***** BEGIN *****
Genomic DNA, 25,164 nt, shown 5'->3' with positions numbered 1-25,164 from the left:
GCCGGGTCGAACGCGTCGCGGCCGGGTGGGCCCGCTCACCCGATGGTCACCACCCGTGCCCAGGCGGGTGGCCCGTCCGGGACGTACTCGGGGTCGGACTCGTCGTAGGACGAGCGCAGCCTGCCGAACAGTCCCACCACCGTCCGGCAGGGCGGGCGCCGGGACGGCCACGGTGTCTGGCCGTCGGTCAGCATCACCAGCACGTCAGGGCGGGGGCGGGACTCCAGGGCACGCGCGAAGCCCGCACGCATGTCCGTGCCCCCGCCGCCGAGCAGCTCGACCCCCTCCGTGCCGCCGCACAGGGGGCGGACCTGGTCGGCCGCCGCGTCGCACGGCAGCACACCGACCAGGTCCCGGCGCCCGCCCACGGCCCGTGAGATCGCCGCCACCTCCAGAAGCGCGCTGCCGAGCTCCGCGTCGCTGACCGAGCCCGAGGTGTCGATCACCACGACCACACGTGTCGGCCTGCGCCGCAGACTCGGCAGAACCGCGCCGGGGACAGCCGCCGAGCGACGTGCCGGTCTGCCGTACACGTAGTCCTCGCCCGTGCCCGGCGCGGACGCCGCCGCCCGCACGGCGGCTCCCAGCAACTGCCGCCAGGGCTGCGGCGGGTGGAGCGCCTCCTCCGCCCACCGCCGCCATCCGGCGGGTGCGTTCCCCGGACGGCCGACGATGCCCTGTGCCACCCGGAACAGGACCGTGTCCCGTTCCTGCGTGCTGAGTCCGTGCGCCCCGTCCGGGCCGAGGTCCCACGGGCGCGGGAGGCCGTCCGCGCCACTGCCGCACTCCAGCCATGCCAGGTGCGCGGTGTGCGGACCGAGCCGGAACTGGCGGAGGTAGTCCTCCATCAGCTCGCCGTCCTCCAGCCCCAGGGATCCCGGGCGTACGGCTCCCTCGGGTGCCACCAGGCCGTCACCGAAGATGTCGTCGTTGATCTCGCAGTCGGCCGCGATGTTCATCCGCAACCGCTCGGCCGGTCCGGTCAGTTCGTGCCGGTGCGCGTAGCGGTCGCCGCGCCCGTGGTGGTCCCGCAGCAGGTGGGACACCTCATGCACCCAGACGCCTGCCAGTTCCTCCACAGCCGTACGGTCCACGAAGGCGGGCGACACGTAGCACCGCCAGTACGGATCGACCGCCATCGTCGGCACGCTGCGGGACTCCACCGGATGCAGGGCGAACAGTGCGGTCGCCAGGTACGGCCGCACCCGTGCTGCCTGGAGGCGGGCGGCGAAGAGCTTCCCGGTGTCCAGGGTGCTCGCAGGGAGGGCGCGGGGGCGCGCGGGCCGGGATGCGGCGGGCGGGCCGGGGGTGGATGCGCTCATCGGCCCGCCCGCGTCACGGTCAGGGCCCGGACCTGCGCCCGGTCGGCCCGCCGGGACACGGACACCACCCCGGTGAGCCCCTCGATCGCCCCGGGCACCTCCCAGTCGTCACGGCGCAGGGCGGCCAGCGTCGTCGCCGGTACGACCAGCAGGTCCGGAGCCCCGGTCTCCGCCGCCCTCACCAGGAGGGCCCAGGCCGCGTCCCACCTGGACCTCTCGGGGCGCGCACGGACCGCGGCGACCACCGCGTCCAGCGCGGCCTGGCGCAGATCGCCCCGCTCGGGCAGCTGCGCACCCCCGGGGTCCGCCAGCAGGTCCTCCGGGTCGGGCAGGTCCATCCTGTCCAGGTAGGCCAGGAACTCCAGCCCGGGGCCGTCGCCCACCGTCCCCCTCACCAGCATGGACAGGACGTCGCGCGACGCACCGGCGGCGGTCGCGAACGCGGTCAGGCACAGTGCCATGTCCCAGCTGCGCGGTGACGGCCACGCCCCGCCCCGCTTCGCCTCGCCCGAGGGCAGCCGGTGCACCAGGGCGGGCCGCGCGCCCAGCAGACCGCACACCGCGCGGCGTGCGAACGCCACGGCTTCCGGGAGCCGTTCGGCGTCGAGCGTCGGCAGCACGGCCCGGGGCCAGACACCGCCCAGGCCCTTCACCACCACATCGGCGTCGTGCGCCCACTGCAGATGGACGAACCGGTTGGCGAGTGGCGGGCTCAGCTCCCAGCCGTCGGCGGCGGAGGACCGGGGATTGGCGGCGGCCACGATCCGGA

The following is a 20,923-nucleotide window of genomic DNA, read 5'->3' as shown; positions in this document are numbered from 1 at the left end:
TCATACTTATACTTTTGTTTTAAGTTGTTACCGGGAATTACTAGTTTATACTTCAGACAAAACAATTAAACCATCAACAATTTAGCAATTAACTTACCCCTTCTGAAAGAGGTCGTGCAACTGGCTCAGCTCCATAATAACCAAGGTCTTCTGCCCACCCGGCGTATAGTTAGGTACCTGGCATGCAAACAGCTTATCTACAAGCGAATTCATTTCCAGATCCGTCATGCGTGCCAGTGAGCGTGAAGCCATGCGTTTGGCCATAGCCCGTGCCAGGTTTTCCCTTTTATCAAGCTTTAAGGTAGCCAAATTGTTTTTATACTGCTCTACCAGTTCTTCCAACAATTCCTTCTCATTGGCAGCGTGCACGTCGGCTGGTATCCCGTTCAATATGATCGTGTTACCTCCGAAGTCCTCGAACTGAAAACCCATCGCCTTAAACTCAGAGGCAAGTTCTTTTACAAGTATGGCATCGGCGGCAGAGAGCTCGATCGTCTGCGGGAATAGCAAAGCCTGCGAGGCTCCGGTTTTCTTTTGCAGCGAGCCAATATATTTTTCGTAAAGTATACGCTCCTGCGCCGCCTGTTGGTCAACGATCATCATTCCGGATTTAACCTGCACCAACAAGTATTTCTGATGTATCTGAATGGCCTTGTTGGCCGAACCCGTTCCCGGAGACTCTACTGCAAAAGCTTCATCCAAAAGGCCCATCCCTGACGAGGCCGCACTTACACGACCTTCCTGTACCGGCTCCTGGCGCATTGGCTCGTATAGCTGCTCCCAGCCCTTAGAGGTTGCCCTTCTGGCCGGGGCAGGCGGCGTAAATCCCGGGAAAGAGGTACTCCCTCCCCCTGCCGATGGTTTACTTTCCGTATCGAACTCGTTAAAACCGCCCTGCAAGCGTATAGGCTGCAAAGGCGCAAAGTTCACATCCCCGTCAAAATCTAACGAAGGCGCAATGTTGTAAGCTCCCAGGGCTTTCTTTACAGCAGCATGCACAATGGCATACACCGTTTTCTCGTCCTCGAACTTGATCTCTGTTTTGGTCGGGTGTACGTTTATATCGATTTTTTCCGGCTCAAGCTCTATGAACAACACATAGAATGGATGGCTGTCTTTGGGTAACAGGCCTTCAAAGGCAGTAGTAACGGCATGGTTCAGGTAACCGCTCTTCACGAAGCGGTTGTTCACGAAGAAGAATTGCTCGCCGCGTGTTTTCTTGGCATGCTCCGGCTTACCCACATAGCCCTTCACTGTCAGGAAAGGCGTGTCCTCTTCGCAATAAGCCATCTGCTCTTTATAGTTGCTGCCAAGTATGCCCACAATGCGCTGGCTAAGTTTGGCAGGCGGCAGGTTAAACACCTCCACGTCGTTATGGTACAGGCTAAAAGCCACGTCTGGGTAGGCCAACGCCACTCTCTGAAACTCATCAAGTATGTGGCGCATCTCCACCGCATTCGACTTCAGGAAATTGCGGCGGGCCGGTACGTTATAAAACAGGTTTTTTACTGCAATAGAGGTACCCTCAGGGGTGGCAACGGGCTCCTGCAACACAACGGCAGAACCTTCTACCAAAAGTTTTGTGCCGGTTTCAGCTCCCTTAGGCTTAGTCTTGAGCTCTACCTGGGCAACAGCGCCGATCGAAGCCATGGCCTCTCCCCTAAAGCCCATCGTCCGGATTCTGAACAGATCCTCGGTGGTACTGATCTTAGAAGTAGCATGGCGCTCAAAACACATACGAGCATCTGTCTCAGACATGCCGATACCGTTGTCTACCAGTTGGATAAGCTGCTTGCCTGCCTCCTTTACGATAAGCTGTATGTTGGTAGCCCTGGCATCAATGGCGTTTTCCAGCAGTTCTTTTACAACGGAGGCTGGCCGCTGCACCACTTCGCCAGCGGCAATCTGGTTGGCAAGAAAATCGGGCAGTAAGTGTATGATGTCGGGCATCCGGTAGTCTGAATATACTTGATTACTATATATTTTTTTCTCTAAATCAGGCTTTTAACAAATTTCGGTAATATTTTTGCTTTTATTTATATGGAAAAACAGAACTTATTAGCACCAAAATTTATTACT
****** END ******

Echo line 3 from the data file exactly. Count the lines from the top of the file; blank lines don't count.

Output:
The following is a 20,923-nucleotide window of genomic DNA, read 5'->3' as shown; positions in this document are numbered from 1 at the left end: